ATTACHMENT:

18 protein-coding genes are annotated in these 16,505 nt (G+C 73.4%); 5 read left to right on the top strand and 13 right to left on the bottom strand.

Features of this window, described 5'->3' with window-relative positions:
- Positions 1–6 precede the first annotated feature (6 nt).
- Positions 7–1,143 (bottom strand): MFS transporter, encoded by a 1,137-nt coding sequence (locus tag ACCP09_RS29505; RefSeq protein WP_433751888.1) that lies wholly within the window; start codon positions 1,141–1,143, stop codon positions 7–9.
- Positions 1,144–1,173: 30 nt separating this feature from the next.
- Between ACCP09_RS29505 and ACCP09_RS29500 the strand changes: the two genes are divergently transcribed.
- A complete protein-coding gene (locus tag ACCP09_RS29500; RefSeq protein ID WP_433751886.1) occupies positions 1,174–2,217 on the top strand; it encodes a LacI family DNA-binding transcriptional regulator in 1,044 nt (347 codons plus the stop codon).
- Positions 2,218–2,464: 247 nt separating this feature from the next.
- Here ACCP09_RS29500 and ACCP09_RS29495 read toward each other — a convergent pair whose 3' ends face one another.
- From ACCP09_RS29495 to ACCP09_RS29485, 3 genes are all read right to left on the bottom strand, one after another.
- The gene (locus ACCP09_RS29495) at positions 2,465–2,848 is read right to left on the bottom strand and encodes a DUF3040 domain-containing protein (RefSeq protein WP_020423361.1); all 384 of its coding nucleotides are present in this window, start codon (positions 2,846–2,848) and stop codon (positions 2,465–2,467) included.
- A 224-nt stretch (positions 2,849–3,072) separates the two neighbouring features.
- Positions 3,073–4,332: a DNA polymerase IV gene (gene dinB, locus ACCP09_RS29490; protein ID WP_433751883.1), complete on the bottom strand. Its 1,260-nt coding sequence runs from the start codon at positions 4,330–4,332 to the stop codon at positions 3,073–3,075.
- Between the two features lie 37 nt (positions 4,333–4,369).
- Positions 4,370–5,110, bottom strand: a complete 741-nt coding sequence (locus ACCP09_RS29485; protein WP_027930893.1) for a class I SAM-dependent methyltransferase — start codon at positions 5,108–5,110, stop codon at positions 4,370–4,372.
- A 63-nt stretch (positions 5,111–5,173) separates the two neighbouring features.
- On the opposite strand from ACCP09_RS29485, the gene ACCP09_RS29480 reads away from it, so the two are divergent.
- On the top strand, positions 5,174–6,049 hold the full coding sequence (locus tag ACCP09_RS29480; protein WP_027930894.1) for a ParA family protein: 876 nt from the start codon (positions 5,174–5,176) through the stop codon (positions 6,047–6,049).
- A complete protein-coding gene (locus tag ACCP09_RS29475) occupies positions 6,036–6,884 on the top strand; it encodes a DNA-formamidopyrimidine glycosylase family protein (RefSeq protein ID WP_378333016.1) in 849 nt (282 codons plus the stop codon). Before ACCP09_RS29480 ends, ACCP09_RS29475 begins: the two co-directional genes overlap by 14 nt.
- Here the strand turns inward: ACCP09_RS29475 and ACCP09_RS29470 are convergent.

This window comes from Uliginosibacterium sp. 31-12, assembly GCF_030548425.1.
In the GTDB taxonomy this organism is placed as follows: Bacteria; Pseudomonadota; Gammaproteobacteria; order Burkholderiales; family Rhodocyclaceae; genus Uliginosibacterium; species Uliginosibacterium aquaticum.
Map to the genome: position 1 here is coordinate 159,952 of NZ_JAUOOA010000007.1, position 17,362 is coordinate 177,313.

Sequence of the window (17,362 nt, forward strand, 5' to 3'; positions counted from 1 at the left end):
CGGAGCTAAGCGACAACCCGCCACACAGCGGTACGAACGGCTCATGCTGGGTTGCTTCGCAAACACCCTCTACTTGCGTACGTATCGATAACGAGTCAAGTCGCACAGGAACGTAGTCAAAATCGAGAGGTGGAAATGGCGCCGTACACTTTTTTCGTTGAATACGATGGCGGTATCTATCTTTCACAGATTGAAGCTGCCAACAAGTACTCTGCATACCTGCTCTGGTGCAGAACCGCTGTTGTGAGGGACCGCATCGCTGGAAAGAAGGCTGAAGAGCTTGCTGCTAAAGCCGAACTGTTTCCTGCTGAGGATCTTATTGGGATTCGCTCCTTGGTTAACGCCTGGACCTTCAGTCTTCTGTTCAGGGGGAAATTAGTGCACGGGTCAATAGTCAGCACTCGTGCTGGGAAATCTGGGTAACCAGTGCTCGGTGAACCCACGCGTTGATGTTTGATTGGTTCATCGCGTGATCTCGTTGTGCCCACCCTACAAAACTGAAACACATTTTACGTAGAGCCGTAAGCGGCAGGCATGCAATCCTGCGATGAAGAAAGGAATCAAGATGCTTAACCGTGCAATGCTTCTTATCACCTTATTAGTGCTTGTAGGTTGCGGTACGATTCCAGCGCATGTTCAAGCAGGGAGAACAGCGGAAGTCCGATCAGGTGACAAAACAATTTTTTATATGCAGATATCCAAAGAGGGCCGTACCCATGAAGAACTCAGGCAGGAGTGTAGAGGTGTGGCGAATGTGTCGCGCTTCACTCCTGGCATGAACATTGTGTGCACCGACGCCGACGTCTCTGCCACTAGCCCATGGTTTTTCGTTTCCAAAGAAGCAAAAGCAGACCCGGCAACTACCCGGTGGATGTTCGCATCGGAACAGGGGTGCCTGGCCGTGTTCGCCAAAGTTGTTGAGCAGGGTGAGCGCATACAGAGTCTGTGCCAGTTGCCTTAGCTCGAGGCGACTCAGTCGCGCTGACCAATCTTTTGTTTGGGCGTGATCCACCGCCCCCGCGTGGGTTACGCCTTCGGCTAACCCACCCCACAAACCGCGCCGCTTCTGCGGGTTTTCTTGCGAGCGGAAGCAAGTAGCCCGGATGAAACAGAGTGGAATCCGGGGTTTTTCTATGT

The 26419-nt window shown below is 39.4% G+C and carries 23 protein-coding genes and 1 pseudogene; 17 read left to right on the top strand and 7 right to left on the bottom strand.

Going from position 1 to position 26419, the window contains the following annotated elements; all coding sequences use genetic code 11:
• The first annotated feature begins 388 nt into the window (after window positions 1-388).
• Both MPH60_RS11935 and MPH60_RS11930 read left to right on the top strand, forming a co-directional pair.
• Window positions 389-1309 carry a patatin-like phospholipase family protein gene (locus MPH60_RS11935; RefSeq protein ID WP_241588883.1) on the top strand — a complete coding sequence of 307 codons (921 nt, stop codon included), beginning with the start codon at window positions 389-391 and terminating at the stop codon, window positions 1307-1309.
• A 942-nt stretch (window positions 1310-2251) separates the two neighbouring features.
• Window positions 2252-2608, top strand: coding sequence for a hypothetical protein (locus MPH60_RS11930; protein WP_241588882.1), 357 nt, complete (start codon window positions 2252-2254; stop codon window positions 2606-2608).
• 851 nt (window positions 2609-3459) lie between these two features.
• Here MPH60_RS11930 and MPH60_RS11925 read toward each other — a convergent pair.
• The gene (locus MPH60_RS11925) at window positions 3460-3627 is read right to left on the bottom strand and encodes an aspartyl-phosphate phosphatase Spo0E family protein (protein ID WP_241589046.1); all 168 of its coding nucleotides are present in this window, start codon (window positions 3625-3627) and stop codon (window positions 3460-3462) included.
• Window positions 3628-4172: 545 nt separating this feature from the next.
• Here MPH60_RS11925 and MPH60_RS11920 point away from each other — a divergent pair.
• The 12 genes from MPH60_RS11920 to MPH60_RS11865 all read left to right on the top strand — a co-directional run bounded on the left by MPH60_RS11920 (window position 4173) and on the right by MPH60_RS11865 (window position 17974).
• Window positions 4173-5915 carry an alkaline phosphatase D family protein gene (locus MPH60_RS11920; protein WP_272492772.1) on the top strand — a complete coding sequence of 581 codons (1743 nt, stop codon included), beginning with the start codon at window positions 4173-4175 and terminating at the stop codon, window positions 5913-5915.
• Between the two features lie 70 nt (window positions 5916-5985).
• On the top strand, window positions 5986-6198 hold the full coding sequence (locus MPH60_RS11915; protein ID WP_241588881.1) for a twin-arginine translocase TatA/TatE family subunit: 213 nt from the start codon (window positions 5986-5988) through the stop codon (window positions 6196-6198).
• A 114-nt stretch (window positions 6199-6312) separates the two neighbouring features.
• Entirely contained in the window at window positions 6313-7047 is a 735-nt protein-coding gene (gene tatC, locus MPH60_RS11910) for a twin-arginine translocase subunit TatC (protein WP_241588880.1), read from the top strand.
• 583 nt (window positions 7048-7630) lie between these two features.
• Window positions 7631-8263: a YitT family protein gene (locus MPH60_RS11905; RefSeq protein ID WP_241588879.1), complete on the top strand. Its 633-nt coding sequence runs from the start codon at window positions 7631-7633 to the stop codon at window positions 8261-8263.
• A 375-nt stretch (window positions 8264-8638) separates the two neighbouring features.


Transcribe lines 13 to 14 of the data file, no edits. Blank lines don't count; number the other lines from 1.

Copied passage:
- Positions 3,073–4,332: a DNA polymerase IV gene (gene dinB, locus ACCP09_RS29490; protein ID WP_433751883.1), complete on the bottom strand. Its 1,260-nt coding sequence runs from the start codon at positions 4,330–4,332 to the stop codon at positions 3,073–3,075.
- Between the two features lie 37 nt (positions 4,333–4,369).